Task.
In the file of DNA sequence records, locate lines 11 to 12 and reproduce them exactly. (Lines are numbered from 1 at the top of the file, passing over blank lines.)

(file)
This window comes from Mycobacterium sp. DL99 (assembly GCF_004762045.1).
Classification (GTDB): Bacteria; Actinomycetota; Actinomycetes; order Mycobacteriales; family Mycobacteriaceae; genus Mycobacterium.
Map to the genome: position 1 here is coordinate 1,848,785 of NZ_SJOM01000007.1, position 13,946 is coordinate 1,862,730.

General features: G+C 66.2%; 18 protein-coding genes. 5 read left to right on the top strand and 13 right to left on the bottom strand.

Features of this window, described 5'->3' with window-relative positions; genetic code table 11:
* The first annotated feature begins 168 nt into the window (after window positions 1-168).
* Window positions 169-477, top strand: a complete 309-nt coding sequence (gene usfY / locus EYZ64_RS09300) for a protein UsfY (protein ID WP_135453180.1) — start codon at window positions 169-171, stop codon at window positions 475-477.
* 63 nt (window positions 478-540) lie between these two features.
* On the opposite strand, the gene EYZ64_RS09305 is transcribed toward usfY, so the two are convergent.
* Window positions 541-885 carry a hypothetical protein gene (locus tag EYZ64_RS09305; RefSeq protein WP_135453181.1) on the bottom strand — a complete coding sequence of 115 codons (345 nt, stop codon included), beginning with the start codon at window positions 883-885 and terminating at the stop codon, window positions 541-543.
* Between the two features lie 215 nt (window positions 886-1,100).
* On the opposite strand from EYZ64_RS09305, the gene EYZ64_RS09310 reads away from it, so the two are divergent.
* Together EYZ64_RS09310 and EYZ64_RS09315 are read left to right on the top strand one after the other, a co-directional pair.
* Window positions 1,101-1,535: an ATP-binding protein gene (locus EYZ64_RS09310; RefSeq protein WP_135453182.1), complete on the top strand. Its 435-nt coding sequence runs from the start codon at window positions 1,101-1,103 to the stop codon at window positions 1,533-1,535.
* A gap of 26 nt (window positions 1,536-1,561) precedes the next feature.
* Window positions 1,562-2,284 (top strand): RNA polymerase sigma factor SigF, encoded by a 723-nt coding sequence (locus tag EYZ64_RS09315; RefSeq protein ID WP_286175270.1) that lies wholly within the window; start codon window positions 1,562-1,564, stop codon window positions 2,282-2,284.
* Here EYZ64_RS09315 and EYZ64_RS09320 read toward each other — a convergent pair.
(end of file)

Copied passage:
* Between the two features lie 215 nt (window positions 886-1,100).
* On the opposite strand from EYZ64_RS09305, the gene EYZ64_RS09310 reads away from it, so the two are divergent.